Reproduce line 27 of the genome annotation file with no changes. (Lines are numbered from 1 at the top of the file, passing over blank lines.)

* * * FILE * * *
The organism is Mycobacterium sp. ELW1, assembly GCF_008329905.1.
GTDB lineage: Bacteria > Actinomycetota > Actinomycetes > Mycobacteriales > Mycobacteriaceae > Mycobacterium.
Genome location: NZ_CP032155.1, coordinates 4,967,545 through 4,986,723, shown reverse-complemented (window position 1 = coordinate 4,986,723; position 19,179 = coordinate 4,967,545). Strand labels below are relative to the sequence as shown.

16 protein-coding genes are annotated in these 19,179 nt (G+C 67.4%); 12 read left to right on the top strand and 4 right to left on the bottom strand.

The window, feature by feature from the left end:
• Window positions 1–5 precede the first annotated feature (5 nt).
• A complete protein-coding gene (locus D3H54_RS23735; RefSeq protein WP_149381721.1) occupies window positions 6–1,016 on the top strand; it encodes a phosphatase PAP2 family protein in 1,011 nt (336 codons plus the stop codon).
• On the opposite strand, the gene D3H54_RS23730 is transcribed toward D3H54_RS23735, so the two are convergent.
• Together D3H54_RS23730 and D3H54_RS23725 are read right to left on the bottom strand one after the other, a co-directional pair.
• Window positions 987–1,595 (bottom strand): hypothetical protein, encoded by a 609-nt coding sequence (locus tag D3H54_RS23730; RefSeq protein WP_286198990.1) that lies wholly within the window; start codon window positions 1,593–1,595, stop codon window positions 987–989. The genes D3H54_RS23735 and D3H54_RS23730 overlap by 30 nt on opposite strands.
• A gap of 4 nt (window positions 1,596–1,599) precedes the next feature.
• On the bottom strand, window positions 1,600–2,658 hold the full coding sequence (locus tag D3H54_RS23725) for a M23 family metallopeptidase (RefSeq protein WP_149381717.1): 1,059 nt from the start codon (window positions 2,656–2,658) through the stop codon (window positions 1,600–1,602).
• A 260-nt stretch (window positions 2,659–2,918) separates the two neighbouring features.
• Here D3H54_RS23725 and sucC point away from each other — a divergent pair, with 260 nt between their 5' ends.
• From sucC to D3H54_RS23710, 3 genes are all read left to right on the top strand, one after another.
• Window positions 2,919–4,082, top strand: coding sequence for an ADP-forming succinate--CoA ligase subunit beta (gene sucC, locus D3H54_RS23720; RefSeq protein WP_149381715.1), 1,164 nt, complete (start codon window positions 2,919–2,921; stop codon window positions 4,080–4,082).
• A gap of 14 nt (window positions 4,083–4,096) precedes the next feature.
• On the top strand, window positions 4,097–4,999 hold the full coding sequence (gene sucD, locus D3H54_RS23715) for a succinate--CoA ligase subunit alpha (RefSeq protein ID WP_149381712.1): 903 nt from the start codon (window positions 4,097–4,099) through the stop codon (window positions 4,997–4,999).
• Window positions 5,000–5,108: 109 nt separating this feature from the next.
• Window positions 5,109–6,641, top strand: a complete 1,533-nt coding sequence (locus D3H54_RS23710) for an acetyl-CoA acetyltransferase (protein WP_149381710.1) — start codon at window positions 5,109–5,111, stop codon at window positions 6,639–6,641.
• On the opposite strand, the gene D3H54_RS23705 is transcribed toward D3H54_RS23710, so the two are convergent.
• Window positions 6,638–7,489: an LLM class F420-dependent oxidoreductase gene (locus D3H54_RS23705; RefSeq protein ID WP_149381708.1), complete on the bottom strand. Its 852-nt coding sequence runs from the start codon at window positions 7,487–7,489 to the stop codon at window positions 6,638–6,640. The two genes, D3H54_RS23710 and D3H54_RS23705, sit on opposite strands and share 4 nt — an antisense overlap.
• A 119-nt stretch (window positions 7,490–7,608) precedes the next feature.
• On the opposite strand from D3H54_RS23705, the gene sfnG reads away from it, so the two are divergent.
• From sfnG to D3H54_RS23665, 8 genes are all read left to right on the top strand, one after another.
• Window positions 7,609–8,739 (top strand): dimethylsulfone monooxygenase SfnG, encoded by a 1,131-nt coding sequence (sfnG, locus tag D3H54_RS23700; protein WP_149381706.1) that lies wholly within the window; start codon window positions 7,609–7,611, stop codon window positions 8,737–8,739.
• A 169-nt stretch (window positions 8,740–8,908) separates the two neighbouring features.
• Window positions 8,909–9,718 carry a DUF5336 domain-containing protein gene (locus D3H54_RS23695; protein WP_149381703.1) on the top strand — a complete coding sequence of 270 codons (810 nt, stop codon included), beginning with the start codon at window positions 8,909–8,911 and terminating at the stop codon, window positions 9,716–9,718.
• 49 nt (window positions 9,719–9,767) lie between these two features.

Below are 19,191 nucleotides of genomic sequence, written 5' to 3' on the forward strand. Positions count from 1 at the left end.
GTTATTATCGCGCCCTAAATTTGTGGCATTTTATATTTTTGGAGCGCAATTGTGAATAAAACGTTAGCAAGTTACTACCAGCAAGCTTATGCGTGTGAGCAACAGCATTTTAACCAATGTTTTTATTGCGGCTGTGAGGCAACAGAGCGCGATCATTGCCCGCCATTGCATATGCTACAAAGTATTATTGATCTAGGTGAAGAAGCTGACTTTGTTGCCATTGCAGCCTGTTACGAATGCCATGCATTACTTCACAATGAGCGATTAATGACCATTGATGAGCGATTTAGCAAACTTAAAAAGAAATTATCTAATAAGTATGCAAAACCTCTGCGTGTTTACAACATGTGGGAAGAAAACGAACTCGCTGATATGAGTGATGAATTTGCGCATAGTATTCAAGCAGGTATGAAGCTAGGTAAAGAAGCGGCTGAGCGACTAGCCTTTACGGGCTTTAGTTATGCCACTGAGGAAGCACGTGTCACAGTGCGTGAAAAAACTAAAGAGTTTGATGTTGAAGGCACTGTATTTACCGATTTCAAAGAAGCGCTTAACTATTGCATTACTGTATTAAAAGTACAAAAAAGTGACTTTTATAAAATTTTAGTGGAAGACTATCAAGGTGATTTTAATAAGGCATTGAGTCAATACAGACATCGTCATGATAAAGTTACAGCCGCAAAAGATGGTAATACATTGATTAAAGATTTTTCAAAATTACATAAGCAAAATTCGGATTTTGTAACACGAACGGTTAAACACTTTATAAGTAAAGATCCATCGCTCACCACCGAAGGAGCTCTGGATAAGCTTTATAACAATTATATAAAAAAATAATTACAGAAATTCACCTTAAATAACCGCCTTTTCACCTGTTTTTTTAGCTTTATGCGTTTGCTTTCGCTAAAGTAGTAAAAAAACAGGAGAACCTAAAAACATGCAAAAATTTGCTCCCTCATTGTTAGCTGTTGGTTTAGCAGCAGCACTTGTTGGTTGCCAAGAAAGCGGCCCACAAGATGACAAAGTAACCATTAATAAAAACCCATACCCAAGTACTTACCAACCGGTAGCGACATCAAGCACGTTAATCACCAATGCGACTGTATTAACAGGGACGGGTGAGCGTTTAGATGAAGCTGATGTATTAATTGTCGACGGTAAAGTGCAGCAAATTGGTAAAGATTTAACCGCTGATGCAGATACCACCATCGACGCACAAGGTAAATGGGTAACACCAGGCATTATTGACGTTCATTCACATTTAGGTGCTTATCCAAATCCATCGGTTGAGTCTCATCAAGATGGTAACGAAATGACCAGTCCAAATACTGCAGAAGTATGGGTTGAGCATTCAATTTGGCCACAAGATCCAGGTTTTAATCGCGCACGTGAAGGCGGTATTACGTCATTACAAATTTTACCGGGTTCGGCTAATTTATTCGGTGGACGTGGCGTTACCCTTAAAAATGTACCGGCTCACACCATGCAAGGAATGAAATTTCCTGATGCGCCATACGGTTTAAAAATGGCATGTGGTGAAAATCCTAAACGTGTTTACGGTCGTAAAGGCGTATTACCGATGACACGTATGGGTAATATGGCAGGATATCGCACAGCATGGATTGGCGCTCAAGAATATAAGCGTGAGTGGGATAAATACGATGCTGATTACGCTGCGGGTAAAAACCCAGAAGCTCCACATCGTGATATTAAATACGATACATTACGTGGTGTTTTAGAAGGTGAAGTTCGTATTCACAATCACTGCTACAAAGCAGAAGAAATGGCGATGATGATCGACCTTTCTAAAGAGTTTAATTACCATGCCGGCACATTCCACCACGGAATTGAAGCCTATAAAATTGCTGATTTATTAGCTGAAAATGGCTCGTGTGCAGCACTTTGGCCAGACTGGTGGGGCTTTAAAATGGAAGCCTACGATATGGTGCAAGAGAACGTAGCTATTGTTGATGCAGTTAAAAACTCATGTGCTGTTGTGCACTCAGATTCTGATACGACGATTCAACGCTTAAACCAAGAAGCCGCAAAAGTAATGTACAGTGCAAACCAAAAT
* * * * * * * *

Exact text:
• A 169-nt stretch (window positions 8,740–8,908) separates the two neighbouring features.